How about ln(e 3/2 ) ln(e3/2)\ln(e^{3/2})? That is ln([e 1/2 ] 3 )=3ln(e 1/2 ) ln([e1/2]3)=3ln(e1/2)\ln\left([e^{1/2}]^3\right) = 3\ln(e^{1/2}). So in order to understand logarithms of rational numbers, we need to understand roots of e ee.

That's not so hard, though.

ln(e 1/2 ∗e 1/2 )=ln(e)=1 ln(e1/2∗e1/2)=ln(e)=1\ln(e^{1/2}*e^{1/2}) = \ln(e) = 1.

On the other hand,

ln(e 1/2 ∗e 1/2 )=ln(e 1/2 )+ln(e 1/2 ) ln(e1/2∗e1/2)=ln(e1/2)+ln(e1/2)\ln(e^{1/2}*e^{1/2}) = \ln(e^{1/2}) + \ln(e^{1/2})

From this we deduce ln(e 1/2 )=1/2 ln(e1/2)=1/2\ln(e^{1/2}) = 1/2. Returning to the unfinished example, ln(e 3/2 )=3∗(1/2)=3/2 ln(e3/2)=3∗(1/2)=3/2\ln(e^{3/2}) = 3*(1/2) = 3/2. Thus, for any rational number x xx, we have

ln(e x )=x ln(ex)=x\ln(e^x) = x

Irrational numbers are squeezed in between the rational ones, and since the definition of the logarithm as the area under a curve is evidently smooth, the above relation holds for all positive numbers. (The logarithm of a negative number or of zero isn't defined, at least not in the real numbers. You should make sure you understand why not.)

Finally, we would like some way of determining what e e e is. Here is one way to do it. For small values of x xx, we can see that

ln(1+x)≈x ln(1+x)≈x\ln(1+x) \approx x

This follows from the simple approximation below.

The red box is an approximation to the area of the green integral. The red box clearly has area x xx while the green integral is ln(1+x) ln(1+x)\ln(1+x). Thus

ln(1+x)≈x ln(1+x)≈x\ln(1+x) \approx x

It's crude, but it works better and better as x xx becomes tiny. Multiplying both sides of the approximation by 1/x 1/x1/x we get

1x ln(1+x)≈1 1xln(1+x)≈1\frac{1}{x}\ln(1+x) \approx 1

We know how to rewrite the left hand side. It gives

ln([1+x] 1/x )≈1 ln([1+x]1/x)≈1\ln\left([1+x]^{1/x}\right) \approx 1

Since we have defined e ee by ln(e)=1 ln(e)=1\ln(e) = 1, we finally see

e=lim x→0 (1+x) 1/x e=limx→0(1+x)1/x e = \lim_{x\to 0} (1+x)^{1/x}

This has been a purposely non-rigorous answer. You might have fun making it more rigorous if you like.

Updated Nov 14, 2012 • View Upvotes

Answer by Mark Eichenlaub:

One essential feature of logarithms is that they make a multiplication problem equivalent to an addition problem, by which I mean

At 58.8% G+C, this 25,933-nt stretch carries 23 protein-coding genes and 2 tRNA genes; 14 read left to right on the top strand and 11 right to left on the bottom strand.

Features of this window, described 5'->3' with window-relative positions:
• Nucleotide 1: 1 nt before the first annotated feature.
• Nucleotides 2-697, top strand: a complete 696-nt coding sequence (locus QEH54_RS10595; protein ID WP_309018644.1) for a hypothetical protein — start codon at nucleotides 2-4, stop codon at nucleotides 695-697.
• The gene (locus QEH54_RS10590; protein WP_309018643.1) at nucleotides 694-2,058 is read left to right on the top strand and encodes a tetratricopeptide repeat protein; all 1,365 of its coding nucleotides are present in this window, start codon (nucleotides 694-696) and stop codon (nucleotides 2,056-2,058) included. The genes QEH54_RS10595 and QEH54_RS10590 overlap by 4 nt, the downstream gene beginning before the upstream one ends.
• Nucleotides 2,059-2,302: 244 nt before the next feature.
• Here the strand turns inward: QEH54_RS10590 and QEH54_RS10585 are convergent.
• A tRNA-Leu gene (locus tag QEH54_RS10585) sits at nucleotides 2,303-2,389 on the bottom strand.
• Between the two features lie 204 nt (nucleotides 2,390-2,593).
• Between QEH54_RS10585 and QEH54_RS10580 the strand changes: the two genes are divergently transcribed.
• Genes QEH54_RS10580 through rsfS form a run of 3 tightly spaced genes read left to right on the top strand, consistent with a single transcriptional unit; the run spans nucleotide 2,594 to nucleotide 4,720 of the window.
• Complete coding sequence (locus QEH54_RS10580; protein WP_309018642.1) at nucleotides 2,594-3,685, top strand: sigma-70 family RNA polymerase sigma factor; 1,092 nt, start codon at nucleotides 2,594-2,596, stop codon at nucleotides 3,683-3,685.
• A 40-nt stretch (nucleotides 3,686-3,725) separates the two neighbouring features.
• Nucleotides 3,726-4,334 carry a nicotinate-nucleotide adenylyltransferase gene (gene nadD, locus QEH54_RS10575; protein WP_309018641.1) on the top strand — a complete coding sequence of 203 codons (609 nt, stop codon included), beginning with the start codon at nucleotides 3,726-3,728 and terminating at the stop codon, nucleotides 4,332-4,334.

[math]\ln(ab) = \ln(a) + \ln(b)[/math]Meanwhile, [math]\int\frac{1}{x}\mathrm{d}x[/math] is usually thought of geometrically as the area underneath a curve. The problem, then, is to try to see visually what an area under a curve has to do with turning multiplication into addition.

Here's a graph of [math]1/x[/math], and we're finding, as an example, the area under it from 1 to 2.

Let's say now that we multiply the limits of integration by two, so we're now finding the area from 2 to 4. Here's what that looks like.

The two portions are actually very similar to each other in their overall shape. The orange one is twice as wide as the green one, but also half as tall. Here they are overlaid.

If you take the green shape and first squash it down vertically by a factor of two then stretch it out horizontally by a factor of two, you get the orange shape exactly. (If you don't believe this, convince yourself it works!) This means the areas of these shapes are exactly the same, even though we don't know what that area is. (Pro tip: it turns out to be 0.69)

This result is general. The area under [math]1/x[/math] from [math]a[/math] to [math]b[/math] is the same as that from [math]a*c[/math] to [math]b*c[/math].

What, then, is the area from 1 to 6? We can break it into two parts – the area from 1 to 2 and the area from 2 to 6. But the area from 2 to 6 is the same as the area from 1 to 3, by the above reasoning.

Thus, the area from 1 to 6 is the same as the sum of the areas from 1 to 2 and from 1 to 3. Note that 6 = 3*2. Again, this is general. The area under [math]1/x[/math] from [math]1[/math] to [math]a*b[/math] is the same as the sum of the areas from [math]1[/math] to [math]a[/math] and from [math]1[/math] to [math]b[/math].